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Muscle Nerve. 1994 Nov;17(11):1250-63.

AAEM minimonograph #44: diseases associated with excess motor unit activity.

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Department of Neurology, Mayo Clinic, Rochester, Minnesota.


Stiff-man syndrome is due to hyperexcitability of anterior horn cells, possibly related to interference with the synthesis or action of gamma-aminobutyric acid. Unexpected acoustic and exteroceptive stimuli produce exaggerated muscle responses. Needle electrode examination of involved muscles yields nonspecific findings and demonstrates involuntary motor unit activity. The appearance and firing pattern of motor units are normal except that agonist and antagonist muscles may contract concurrently. Continuous muscle fiber activity (Isaacs' syndrome) comprises a heterogeneous group of hereditary and acquired disorders that cause hyperexcitability of peripheral nerves. Some are associated with electrophysiologic evidence of peripheral neuropathy and some are not. Repetitive afterdischarges often follow the M-, H-, and F-waves. Needle electrode examination reveals an abnormal pattern of motor unit firing, consisting of myokymic discharges, doublets and multiplets, neuromyotonic discharges, and fasciculations. These abnormalities may occur alone or in combination.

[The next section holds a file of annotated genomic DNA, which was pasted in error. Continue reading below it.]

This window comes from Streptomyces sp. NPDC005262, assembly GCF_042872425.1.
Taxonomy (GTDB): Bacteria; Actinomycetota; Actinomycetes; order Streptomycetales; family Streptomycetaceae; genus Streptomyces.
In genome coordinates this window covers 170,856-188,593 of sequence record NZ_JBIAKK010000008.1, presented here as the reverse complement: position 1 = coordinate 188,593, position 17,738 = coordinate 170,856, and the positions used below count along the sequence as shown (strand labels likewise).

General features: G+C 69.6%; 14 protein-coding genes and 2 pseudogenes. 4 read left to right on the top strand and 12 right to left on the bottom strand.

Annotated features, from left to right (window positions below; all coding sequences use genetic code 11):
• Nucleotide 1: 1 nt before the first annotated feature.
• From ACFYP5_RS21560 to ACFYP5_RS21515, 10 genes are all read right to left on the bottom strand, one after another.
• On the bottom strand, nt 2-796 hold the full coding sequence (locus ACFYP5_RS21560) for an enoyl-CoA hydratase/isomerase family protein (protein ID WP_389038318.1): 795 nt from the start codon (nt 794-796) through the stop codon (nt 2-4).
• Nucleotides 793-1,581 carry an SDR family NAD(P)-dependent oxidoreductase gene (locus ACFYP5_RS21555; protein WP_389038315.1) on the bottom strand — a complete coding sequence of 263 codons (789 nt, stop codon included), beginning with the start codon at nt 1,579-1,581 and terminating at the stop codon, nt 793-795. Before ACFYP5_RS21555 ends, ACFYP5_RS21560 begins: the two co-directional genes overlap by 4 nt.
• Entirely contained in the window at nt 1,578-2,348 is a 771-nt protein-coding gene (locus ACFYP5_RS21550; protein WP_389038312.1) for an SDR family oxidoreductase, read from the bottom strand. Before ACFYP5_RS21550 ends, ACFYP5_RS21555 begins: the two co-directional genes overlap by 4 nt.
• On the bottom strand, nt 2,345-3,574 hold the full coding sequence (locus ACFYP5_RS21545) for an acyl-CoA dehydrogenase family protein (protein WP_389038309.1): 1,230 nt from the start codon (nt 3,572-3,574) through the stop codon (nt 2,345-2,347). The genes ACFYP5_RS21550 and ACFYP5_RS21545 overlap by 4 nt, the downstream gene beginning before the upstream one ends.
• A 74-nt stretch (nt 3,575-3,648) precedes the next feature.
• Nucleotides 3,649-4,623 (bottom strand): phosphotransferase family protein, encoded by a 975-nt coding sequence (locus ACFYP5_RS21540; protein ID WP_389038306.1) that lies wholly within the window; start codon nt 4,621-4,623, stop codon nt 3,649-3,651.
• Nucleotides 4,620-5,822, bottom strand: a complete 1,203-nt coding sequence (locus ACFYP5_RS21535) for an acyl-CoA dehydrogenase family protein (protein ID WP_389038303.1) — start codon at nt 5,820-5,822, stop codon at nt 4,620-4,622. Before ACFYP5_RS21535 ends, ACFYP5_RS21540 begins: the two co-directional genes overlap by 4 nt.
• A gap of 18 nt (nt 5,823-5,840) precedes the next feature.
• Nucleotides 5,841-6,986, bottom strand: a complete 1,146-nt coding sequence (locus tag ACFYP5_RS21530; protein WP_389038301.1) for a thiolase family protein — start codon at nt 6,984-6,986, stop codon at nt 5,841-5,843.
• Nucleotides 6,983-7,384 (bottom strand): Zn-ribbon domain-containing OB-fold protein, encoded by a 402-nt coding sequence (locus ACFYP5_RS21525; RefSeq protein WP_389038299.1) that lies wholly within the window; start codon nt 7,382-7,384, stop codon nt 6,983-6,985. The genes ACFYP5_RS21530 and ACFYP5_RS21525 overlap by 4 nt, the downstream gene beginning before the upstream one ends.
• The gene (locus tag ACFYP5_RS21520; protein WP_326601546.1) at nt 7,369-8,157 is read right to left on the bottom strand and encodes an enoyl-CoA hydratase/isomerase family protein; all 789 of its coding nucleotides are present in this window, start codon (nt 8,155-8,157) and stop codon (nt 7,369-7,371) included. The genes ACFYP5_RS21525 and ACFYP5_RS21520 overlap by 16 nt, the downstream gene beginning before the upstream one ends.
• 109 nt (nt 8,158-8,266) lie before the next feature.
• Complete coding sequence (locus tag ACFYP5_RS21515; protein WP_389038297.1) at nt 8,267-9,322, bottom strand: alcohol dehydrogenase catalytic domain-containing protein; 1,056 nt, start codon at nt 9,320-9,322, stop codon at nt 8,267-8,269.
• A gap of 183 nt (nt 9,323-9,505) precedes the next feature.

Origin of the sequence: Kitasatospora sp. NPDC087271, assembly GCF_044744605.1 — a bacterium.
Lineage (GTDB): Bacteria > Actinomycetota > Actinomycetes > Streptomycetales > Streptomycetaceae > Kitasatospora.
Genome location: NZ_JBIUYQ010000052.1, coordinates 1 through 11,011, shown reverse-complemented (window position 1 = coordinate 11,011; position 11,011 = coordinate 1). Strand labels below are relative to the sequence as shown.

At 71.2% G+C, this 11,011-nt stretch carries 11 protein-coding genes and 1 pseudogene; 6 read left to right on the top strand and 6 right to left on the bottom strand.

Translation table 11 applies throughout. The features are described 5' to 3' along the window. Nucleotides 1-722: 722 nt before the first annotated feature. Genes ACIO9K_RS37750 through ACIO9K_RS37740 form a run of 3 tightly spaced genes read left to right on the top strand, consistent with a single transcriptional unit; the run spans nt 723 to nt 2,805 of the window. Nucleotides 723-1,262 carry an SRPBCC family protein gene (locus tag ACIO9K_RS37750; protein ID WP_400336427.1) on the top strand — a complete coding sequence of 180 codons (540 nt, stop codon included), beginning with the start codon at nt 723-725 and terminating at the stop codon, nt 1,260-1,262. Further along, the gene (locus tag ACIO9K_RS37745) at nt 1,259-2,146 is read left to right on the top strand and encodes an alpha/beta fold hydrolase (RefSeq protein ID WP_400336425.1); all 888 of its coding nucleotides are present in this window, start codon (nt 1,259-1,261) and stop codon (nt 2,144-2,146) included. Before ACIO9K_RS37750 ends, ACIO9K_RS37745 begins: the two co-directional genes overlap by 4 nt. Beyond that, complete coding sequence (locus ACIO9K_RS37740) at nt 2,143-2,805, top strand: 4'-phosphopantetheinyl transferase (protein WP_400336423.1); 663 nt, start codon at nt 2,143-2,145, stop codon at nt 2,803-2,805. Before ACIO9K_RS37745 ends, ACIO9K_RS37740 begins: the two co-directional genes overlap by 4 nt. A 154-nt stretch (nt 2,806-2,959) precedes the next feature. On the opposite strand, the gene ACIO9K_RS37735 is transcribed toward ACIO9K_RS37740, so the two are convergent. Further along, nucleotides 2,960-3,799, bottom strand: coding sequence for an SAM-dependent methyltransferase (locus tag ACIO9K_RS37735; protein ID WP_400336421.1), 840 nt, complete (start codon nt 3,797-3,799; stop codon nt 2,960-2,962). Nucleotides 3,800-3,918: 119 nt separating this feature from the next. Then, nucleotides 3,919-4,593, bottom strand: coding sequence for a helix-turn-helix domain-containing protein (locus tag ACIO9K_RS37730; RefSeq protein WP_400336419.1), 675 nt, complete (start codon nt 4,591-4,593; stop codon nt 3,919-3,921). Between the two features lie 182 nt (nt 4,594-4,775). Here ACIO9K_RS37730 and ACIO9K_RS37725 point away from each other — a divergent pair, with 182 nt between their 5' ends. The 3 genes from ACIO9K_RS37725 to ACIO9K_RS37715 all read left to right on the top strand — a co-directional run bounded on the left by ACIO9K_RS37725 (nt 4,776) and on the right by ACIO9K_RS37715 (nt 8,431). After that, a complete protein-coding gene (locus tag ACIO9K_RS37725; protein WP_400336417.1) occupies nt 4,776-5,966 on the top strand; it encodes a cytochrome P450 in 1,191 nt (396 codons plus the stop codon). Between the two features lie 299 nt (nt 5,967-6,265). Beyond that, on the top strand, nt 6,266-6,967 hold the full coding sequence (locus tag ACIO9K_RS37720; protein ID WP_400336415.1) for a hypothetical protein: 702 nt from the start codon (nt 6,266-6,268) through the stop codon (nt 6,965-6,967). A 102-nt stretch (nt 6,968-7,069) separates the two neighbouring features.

[Indexed for MEDLINE]

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